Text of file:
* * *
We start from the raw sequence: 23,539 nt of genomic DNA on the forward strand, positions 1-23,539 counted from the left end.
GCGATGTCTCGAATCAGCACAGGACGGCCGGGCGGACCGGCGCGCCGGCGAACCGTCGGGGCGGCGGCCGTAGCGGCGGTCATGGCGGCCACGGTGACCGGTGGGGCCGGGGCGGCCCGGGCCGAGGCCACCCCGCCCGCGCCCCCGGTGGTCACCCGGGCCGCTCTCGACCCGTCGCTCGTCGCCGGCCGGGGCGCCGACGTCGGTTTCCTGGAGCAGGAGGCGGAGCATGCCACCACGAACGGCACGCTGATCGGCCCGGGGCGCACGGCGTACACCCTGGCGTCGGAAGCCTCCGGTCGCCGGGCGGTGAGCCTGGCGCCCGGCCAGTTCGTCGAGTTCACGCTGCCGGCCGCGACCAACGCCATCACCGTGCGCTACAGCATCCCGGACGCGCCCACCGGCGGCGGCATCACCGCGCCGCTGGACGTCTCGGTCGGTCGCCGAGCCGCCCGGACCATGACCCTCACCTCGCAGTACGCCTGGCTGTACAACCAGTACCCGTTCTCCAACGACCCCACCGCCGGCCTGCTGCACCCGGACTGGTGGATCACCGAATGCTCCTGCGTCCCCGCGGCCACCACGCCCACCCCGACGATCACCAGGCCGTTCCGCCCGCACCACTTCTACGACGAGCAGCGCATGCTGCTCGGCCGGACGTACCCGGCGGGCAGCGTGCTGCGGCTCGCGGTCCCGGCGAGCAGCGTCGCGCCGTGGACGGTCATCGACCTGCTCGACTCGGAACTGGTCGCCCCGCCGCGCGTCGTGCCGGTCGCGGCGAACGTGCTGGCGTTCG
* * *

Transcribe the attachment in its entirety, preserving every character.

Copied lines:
We start from the raw sequence: 23,539 nt of genomic DNA on the forward strand, positions 1-23,539 counted from the left end.
GCGATGTCTCGAATCAGCACAGGACGGCCGGGCGGACCGGCGCGCCGGCGAACCGTCGGGGCGGCGGCCGTAGCGGCGGTCATGGCGGCCACGGTGACCGGTGGGGCCGGGGCGGCCCGGGCCGAGGCCACCCCGCCCGCGCCCCCGGTGGTCACCCGGGCCGCTCTCGACCCGTCGCTCGTCGCCGGCCGGGGCGCCGACGTCGGTTTCCTGGAGCAGGAGGCGGAGCATGCCACCACGAACGGCACGCTGATCGGCCCGGGGCGCACGGCGTACACCCTGGCGTCGGAAGCCTCCGGTCGCCGGGCGGTGAGCCTGGCGCCCGGCCAGTTCGTCGAGTTCACGCTGCCGGCCGCGACCAACGCCATCACCGTGCGCTACAGCATCCCGGACGCGCCCACCGGCGGCGGCATCACCGCGCCGCTGGACGTCTCGGTCGGTCGCCGAGCCGCCCGGACCATGACCCTCACCTCGCAGTACGCCTGGCTGTACAACCAGTACCCGTTCTCCAACGACCCCACCGCCGGCCTGCTGCACCCGGACTGGTGGATCACCGAATGCTCCTGCGTCCCCGCGGCCACCACGCCCACCCCGACGATCACCAGGCCGTTCCGCCCGCACCACTTCTACGACGAGCAGCGCATGCTGCTCGGCCGGACGTACCCGGCGGGCAGCGTGCTGCGGCTCGCGGTCCCGGCGAGCAGCGTCGCGCCGTGGACGGTCATCGACCTGCTCGACTCGGAACTGGTCGCCCCGCCGCGCGTCGTGCCGGTCGCGGCGAACGTGCTGGCGTTCG